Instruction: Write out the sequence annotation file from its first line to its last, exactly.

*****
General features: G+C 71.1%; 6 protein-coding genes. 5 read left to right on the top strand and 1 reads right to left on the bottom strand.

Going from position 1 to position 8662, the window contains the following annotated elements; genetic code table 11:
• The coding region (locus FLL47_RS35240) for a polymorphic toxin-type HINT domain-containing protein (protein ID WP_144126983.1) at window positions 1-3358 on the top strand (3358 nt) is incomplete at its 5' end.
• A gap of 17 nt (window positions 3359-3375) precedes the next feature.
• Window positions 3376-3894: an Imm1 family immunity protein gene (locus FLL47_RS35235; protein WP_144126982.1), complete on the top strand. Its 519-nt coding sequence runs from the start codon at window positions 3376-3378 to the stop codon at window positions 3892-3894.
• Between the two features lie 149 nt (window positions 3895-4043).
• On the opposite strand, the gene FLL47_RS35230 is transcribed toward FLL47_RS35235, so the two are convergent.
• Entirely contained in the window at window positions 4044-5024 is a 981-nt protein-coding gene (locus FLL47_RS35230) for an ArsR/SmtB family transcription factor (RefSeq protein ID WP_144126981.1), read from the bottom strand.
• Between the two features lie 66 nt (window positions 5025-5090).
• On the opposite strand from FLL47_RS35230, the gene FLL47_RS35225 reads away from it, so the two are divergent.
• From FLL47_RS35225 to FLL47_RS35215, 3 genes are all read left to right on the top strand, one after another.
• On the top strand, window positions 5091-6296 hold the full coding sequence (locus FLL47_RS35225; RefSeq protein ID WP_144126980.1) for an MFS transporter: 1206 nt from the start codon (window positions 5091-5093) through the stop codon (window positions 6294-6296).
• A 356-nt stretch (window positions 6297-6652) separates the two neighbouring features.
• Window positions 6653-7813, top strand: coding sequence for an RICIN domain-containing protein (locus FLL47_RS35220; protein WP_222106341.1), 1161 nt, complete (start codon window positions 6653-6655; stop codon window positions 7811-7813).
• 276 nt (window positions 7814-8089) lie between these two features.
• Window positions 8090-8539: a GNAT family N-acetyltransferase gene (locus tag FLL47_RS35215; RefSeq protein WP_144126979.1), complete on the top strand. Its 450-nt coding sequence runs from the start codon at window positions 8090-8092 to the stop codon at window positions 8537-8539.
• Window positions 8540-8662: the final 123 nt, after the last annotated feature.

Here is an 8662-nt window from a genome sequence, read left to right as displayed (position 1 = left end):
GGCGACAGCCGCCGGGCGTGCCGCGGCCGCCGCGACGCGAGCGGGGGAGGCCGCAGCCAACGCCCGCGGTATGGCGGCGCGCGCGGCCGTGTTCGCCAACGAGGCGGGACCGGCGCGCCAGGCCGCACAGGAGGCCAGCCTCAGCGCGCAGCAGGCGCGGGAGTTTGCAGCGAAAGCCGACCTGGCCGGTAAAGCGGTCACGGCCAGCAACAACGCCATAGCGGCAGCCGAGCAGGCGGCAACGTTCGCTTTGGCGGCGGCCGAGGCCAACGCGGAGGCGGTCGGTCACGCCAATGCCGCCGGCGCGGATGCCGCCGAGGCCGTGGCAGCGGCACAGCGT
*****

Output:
General features: G+C 71.1%; 6 protein-coding genes. 5 read left to right on the top strand and 1 reads right to left on the bottom strand.

Going from position 1 to position 8662, the window contains the following annotated elements; genetic code table 11:
• The coding region (locus FLL47_RS35240) for a polymorphic toxin-type HINT domain-containing protein (protein ID WP_144126983.1) at window positions 1-3358 on the top strand (3358 nt) is incomplete at its 5' end.
• A gap of 17 nt (window positions 3359-3375) precedes the next feature.
• Window positions 3376-3894: an Imm1 family immunity protein gene (locus FLL47_RS35235; protein WP_144126982.1), complete on the top strand. Its 519-nt coding sequence runs from the start codon at window positions 3376-3378 to the stop codon at window positions 3892-3894.
• Between the two features lie 149 nt (window positions 3895-4043).
• On the opposite strand, the gene FLL47_RS35230 is transcribed toward FLL47_RS35235, so the two are convergent.
• Entirely contained in the window at window positions 4044-5024 is a 981-nt protein-coding gene (locus FLL47_RS35230) for an ArsR/SmtB family transcription factor (RefSeq protein ID WP_144126981.1), read from the bottom strand.
• Between the two features lie 66 nt (window positions 5025-5090).
• On the opposite strand from FLL47_RS35230, the gene FLL47_RS35225 reads away from it, so the two are divergent.
• From FLL47_RS35225 to FLL47_RS35215, 3 genes are all read left to right on the top strand, one after another.
• On the top strand, window positions 5091-6296 hold the full coding sequence (locus FLL47_RS35225; RefSeq protein ID WP_144126980.1) for an MFS transporter: 1206 nt from the start codon (window positions 5091-5093) through the stop codon (window positions 6294-6296).
• A 356-nt stretch (window positions 6297-6652) separates the two neighbouring features.
• Window positions 6653-7813, top strand: coding sequence for an RICIN domain-containing protein (locus FLL47_RS35220; protein WP_222106341.1), 1161 nt, complete (start codon window positions 6653-6655; stop codon window positions 7811-7813).
• 276 nt (window positions 7814-8089) lie between these two features.
• Window positions 8090-8539: a GNAT family N-acetyltransferase gene (locus tag FLL47_RS35215; RefSeq protein WP_144126979.1), complete on the top strand. Its 450-nt coding sequence runs from the start codon at window positions 8090-8092 to the stop codon at window positions 8537-8539.
• Window positions 8540-8662: the final 123 nt, after the last annotated feature.

Here is an 8662-nt window from a genome sequence, read left to right as displayed (position 1 = left end):
GGCGACAGCCGCCGGGCGTGCCGCGGCCGCCGCGACGCGAGCGGGGGAGGCCGCAGCCAACGCCCGCGGTATGGCGGCGCGCGCGGCCGTGTTCGCCAACGAGGCGGGACCGGCGCGCCAGGCCGCACAGGAGGCCAGCCTCAGCGCGCAGCAGGCGCGGGAGTTTGCAGCGAAAGCCGACCTGGCCGGTAAAGCGGTCACGGCCAGCAACAACGCCATAGCGGCAGCCGAGCAGGCGGCAACGTTCGCTTTGGCGGCGGCCGAGGCCAACGCGGAGGCGGTCGGTCACGCCAATGCCGCCGGCGCGGATGCCGCCGAGGCCGTGGCAGCGGCACAGCGT